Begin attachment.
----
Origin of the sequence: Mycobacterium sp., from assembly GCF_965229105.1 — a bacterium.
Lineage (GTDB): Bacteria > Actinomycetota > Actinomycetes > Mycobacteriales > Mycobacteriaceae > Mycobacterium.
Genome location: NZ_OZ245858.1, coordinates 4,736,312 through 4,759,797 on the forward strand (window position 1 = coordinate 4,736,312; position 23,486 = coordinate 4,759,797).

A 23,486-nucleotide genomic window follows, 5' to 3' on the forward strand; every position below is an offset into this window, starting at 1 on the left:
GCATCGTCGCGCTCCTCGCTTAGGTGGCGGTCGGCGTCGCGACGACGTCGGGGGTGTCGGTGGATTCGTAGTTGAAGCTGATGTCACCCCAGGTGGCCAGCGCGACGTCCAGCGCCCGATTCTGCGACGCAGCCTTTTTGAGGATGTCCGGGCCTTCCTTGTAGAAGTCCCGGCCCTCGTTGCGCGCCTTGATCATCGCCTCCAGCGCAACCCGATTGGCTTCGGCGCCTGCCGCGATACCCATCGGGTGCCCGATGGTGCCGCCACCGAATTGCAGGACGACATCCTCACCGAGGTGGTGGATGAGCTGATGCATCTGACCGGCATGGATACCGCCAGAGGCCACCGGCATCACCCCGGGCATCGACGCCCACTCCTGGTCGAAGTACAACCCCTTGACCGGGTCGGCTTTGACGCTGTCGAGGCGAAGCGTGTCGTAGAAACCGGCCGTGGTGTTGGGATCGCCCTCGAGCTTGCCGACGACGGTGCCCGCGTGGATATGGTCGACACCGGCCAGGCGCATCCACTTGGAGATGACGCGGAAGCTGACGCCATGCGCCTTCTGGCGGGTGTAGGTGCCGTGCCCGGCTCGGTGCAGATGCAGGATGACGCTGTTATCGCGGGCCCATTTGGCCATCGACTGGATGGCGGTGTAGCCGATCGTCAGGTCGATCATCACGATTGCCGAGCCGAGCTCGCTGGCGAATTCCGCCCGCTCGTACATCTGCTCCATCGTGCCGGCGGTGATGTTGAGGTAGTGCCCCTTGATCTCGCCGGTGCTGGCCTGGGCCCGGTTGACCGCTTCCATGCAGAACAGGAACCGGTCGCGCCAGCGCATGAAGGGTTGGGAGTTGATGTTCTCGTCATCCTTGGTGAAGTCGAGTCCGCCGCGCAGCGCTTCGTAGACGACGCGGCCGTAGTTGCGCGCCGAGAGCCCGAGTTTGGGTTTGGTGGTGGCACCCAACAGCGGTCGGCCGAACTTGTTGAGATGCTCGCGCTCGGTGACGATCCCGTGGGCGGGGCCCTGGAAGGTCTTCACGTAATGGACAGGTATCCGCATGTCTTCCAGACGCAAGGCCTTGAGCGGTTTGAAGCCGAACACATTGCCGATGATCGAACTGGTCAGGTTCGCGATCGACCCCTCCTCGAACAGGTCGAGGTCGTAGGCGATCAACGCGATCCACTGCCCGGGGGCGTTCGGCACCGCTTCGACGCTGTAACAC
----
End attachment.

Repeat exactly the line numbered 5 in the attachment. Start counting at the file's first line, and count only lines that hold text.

GCATCGTCGCGCTCCTCGCTTAGGTGGCGGTCGGCGTCGCGACGACGTCGGGGGTGTCGGTGGATTCGTAGTTGAAGCTGATGTCACCCCAGGTGGCCAGCGCGACGTCCAGCGCCCGATTCTGCGACGCAGCCTTTTTGAGGATGTCCGGGCCTTCCTTGTAGAAGTCCCGGCCCTCGTTGCGCGCCTTGATCATCGCCTCCAGCGCAACCCGATTGGCTTCGGCGCCTGCCGCGATACCCATCGGGTGCCCGATGGTGCCGCCACCGAATTGCAGGACGACATCCTCACCGAGGTGGTGGATGAGCTGATGCATCTGACCGGCATGGATACCGCCAGAGGCCACCGGCATCACCCCGGGCATCGACGCCCACTCCTGGTCGAAGTACAACCCCTTGACCGGGTCGGCTTTGACGCTGTCGAGGCGAAGCGTGTCGTAGAAACCGGCCGTGGTGTTGGGATCGCCCTCGAGCTTGCCGACGACGGTGCCCGCGTGGATATGGTCGACACCGGCCAGGCGCATCCACTTGGAGATGACGCGGAAGCTGACGCCATGCGCCTTCTGGCGGGTGTAGGTGCCGTGCCCGGCTCGGTGCAGATGCAGGATGACGCTGTTATCGCGGGCCCATTTGGCCATCGACTGGATGGCGGTGTAGCCGATCGTCAGGTCGATCATCACGATTGCCGAGCCGAGCTCGCTGGCGAATTCCGCCCGCTCGTACATCTGCTCCATCGTGCCGGCGGTGATGTTGAGGTAGTGCCCCTTGATCTCGCCGGTGCTGGCCTGGGCCCGGTTGACCGCTTCCATGCAGAACAGGAACCGGTCGCGCCAGCGCATGAAGGGTTGGGAGTTGATGTTCTCGTCATCCTTGGTGAAGTCGAGTCCGCCGCGCAGCGCTTCGTAGACGACGCGGCCGTAGTTGCGCGCCGAGAGCCCGAGTTTGGGTTTGGTGGTGGCACCCAACAGCGGTCGGCCGAACTTGTTGAGATGCTCGCGCTCGGTGACGATCCCGTGGGCGGGGCCCTGGAAGGTCTTCACGTAATGGACAGGTATCCGCATGTCTTCCAGACGCAAGGCCTTGAGCGGTTTGAAGCCGAACACATTGCCGATGATCGAACTGGTCAGGTTCGCGATCGACCCCTCCTCGAACAGGTCGAGGTCGTAGGCGATCAACGCGATCCACTGCCCGGGGGCGTTCGGCACCGCTTCGACGCTGTAACAC